Friday, October 28, 2005

#578469 IN A SERIES

I never thought I'd give a shit about the subject again, but this essay on the use of pop music in commercials is actually pretty well written. Some good lines/ideas:

Pop by its democratic nature has destroyed barriers and prejudices (good), yet by its capitalistic nature has always been available for cooptation by the power elites (bad). Pop stars inspire our best energies and make us feel alive (good); yet virtually all have committed personal offenses and ethical outrages we would never accept from those close to us (bad). Pop's consumers are able to select from a panoply of musical and stylistic options (good); but because millions of other consumers are also involved, engaging with pop often means putting up with other people's dumb infatuations, from The Bay City Rollers to "The Macarena" (very bad).

Pop was never pure, damn it: Colonel Tom Parker sent Elvis's Cadillac on tour, Brian Epstein signed off on Beatle talcum powder, and Rolling Stone once offered free roach-clips as a subscription premium. Today Shania Twain sings for Target and Bob Dylan has an exclusive deal with Starbucks. But wait, Target gives back to the community, and Dylan is Dylan … Pop-wise, you've got to grade on the curve: Hold the culture, its practitioners, and its consumers to too rigid a standard of purity, and we all fail.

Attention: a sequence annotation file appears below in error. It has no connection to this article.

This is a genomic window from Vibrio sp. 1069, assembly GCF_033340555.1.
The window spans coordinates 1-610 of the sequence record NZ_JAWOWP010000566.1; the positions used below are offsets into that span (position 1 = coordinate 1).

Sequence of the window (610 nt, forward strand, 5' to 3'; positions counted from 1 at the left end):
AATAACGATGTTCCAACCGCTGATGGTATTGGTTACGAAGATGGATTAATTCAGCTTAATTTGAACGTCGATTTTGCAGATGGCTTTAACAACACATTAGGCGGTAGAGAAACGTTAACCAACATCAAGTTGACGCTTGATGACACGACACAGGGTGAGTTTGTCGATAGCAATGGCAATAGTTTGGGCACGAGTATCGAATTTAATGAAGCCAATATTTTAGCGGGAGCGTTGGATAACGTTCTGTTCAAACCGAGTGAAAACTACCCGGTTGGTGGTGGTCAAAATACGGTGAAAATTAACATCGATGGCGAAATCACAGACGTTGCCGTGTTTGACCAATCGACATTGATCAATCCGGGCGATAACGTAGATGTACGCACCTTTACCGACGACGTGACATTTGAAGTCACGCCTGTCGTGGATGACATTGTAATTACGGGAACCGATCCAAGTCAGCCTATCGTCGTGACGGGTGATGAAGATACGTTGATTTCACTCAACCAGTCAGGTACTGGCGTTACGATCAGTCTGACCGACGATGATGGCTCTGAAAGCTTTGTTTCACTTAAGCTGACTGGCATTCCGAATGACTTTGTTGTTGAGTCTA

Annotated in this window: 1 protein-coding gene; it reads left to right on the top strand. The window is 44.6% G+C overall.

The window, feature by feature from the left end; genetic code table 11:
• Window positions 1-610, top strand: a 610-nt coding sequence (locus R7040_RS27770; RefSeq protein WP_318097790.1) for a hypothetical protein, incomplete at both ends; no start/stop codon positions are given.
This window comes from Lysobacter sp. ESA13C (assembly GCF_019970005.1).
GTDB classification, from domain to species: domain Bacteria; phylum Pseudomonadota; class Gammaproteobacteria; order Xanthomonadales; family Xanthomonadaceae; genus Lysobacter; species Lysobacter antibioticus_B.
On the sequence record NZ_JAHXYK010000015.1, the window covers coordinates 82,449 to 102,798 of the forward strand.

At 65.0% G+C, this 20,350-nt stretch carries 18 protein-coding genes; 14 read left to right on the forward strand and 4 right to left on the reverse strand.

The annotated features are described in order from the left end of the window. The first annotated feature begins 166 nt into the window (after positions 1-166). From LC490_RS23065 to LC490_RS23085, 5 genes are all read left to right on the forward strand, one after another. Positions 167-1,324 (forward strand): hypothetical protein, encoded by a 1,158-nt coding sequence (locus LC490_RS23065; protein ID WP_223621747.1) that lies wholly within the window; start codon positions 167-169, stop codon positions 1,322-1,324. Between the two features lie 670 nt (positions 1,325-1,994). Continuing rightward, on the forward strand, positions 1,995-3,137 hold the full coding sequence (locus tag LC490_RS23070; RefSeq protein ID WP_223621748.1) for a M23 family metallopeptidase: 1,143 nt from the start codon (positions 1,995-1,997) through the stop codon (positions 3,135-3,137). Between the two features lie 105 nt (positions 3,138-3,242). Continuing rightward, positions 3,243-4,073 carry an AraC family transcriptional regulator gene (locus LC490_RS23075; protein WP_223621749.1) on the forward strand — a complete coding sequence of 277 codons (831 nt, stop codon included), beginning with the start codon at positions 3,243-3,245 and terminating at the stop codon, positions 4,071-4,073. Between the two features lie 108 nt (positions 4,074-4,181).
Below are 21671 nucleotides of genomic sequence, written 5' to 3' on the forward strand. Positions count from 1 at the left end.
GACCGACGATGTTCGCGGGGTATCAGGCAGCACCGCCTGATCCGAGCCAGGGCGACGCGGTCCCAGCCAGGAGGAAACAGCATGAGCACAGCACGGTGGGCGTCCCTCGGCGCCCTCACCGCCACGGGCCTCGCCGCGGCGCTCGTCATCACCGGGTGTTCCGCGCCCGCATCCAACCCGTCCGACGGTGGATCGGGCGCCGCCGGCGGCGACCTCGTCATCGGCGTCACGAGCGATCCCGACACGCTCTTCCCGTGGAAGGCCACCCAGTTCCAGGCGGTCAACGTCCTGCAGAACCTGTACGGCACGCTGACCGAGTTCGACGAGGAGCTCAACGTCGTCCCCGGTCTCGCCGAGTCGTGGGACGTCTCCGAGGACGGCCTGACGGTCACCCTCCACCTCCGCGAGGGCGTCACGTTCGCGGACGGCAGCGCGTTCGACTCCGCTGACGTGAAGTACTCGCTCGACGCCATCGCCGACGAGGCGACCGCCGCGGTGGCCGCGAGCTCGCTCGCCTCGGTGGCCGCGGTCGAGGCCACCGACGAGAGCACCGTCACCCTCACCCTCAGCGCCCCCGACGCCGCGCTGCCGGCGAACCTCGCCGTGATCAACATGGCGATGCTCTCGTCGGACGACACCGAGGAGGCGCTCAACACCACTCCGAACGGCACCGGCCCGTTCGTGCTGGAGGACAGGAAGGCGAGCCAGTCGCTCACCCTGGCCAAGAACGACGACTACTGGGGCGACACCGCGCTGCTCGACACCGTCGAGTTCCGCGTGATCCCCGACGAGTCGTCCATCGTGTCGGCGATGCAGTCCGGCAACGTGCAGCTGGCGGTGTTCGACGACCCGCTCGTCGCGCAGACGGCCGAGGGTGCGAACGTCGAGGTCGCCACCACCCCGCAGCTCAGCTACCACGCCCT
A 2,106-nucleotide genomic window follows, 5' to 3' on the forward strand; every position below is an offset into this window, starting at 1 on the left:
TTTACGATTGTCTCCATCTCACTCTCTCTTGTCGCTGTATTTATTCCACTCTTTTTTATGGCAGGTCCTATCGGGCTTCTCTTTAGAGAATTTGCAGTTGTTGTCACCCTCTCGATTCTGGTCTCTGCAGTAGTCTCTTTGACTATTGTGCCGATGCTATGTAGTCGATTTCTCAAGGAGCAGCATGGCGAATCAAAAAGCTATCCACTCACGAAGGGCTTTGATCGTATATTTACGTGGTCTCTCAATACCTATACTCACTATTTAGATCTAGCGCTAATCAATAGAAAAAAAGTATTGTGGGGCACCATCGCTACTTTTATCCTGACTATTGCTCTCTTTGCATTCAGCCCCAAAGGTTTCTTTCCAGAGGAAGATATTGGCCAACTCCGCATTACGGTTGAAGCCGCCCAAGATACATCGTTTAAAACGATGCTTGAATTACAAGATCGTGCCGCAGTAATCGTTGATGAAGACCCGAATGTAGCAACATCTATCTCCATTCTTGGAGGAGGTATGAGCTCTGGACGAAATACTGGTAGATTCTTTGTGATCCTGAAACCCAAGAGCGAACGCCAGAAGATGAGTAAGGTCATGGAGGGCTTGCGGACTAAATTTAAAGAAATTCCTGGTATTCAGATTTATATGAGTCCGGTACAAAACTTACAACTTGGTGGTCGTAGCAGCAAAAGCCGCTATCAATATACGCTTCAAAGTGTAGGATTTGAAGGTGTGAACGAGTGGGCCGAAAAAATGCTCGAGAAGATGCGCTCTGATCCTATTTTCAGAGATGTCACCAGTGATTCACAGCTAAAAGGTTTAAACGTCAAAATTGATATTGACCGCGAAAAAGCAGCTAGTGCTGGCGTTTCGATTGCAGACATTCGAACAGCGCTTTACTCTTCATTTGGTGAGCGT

We're holding bits of ourselves -- heart, values, viscera -- above the chaotic fray in the form of beloved songs. But in so doing, we're also demanding that everyone else recognize our personal bits as inviolate. Don't touch them. Don't even look at them funny. That's when cherishing music becomes a waste of positive passion, a miserly mission -- given, once again, the context that pop culture inevitably, uniquely constructs. What cultural commissar or committee of cool will decide which songs are available for exploitation and which are not? Which artists need defending from the taint of commercialism and which don't? Nike were once assailed for using The Beatles' "Revolution" to sell running shoes; but no furor broke when The Beach Boys' "California Girls" vivified a shampoo ad. Additionally, this anti-commercial bias is a very white thing: I can't remember any controversy over a black artist's music being used in advertising. In fact, back when those Budweiser frogs were crawling around to the tune of Bob Marley's "Jammin'," most people thought it was really funny.

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